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History


Eastern Switzerland is a veritable “textile country.” For a long time it ranked among the world’s biggest and most important export regions for embroidery products. In around 1910, more than half of world production came from eastern Switzerland, and with its approximately one-fifth share, embroidery was the most important export arm in all Switzerland.


The First World War brought the heyday of embroidery in eastern Switzerland to an end and the industry became less significant.

Manufacturing and trading in textiles has had a significant influence on eastern Switzerland – and vice versa. Thanks to their innovative strength, creativity and precision, many companies in eastern Switzerland still rank among the world’s leading suppliers in the sector – from Haute Couture and exquisite fabrics to medical technology and textile applications in architecture.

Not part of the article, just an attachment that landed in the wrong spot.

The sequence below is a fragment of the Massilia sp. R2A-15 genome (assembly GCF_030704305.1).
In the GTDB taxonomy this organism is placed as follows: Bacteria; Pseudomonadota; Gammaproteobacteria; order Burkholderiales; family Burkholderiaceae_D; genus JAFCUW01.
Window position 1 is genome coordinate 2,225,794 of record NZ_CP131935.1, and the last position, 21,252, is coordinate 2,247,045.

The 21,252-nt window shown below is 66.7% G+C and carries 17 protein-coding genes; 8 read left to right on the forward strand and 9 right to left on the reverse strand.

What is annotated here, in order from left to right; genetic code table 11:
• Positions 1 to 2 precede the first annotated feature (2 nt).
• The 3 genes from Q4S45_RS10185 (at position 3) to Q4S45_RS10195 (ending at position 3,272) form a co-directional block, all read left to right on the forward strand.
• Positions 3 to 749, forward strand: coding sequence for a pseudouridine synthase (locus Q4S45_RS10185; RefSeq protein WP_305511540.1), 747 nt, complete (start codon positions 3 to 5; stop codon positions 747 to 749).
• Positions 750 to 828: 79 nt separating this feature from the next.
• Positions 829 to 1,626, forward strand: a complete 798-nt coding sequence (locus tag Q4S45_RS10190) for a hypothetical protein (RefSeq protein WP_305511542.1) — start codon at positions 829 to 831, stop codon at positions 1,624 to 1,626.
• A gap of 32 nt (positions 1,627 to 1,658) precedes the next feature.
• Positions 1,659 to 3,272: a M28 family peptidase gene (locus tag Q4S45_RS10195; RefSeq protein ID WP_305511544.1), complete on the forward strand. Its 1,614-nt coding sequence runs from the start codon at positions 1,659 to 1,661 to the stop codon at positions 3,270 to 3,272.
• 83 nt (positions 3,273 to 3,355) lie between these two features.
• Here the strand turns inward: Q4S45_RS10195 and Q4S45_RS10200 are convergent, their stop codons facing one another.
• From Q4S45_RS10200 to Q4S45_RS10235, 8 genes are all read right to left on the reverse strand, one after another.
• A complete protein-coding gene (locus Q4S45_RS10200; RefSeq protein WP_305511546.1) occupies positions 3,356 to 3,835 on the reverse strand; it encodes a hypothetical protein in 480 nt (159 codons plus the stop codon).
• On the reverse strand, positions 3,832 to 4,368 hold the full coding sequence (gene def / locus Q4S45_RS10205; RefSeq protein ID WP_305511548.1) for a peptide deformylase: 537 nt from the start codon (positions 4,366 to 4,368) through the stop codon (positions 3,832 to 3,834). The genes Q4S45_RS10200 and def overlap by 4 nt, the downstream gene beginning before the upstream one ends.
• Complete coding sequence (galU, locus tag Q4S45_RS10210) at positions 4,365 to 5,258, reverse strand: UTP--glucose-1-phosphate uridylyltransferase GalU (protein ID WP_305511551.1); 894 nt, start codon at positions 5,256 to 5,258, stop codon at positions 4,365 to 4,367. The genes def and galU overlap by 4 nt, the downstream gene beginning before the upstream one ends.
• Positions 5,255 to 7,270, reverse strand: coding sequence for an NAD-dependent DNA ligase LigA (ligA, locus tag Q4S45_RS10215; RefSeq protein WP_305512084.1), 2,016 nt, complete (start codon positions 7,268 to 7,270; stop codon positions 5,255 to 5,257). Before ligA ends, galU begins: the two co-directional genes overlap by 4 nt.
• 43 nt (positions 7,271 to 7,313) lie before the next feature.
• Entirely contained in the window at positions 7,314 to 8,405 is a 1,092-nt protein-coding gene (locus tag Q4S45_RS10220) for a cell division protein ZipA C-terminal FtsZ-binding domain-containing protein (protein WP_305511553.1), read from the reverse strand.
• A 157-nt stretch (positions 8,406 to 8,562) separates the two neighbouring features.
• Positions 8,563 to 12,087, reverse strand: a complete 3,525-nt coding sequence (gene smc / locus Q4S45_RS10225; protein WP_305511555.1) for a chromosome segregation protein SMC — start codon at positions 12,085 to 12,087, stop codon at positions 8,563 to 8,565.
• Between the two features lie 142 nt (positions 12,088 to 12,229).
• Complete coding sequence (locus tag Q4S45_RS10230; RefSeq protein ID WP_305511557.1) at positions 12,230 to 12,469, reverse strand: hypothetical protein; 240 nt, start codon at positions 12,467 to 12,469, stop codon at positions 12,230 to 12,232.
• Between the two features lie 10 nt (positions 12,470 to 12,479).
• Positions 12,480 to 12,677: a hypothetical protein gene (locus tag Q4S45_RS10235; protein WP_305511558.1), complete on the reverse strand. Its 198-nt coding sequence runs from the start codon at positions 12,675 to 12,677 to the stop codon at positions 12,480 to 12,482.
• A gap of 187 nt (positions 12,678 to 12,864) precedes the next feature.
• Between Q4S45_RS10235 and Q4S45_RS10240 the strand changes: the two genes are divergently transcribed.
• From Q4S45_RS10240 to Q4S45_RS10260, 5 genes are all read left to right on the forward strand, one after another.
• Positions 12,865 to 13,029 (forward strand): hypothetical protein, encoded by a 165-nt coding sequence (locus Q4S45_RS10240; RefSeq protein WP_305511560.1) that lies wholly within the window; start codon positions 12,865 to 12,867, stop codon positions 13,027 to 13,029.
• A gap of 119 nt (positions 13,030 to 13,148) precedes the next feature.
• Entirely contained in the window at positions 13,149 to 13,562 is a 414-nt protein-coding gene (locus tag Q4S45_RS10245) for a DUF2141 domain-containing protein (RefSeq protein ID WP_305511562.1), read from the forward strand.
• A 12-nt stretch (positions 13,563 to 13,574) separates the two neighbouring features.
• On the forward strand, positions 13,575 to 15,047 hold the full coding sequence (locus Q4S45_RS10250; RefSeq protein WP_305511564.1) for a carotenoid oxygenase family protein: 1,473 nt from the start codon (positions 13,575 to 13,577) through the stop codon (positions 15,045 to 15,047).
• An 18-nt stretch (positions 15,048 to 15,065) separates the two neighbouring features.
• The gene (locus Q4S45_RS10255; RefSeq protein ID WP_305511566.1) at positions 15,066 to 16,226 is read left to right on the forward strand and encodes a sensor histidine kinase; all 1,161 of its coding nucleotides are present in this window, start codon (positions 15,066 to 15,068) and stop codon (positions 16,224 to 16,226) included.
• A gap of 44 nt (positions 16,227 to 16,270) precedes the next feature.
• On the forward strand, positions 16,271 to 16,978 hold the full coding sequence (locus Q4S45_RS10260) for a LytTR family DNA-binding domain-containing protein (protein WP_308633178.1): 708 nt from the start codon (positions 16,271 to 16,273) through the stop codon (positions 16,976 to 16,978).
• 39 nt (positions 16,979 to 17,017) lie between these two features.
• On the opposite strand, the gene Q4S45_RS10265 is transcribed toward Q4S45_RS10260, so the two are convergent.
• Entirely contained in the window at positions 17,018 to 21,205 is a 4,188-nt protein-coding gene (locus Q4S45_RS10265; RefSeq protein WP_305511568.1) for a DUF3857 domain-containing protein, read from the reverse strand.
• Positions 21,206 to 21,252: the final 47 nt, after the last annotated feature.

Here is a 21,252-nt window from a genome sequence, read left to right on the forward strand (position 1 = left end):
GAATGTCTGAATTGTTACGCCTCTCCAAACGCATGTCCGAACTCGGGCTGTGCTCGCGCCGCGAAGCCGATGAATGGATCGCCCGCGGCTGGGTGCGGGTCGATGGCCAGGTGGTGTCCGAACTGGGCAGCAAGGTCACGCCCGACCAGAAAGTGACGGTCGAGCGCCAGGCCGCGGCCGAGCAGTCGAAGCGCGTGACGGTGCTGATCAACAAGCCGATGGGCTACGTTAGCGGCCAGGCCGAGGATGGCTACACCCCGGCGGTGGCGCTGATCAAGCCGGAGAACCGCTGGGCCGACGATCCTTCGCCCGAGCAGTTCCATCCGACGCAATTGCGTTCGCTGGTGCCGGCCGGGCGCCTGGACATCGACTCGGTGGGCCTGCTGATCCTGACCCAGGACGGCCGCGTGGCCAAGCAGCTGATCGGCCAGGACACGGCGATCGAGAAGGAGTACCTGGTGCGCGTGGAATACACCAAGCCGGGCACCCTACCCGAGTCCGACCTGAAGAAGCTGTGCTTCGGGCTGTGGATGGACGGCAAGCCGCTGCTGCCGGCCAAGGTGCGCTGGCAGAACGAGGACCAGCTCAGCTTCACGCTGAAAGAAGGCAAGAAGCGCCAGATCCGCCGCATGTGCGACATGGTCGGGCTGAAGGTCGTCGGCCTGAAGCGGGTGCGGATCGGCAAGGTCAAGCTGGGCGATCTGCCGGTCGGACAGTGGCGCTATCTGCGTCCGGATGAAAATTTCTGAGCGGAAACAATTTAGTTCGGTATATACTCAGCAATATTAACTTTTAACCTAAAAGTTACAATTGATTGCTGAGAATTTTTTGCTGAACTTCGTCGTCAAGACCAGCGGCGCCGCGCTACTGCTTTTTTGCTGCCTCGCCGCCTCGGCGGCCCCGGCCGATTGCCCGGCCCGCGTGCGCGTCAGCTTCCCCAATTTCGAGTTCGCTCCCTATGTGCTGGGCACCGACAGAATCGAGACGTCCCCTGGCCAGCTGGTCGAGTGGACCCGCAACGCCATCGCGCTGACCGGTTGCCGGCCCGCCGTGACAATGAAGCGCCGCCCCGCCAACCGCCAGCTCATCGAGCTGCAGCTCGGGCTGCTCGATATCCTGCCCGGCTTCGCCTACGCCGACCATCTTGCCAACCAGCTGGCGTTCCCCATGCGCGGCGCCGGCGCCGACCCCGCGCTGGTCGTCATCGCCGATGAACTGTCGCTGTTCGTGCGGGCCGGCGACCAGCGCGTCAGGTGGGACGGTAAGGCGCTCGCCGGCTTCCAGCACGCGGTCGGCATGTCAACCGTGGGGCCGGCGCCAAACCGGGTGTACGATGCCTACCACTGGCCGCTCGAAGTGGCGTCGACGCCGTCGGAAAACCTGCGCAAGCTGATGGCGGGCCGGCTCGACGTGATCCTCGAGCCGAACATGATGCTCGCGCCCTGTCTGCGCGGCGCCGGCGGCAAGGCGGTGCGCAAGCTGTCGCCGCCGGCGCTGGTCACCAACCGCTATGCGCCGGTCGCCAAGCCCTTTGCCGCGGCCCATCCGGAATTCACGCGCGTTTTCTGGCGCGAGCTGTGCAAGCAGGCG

Long before the city became famous for its exquisite embroidery in the 19th century, St. Gallen merchants had successfully traded in linen from eastern Switzerland throughout Europe. In the Middle Ages and in early modern times, the textile industry was the key economic driver in eastern Switzerland. For centuries, thousands of families and worker lived by manufacturing and trading in textiles. The linen industry flourished until the early 18th century, when it was replaced by the production of cotton fabrics. With the invention of the hand embroidery machine, embroidery replaced the cotton industry around 1850.

Today, textile know-how influences development in other areas as well, e.g. in plastics, filter or conductor technology, and St. Gallen embroidery in particular is still regarded as a world leader.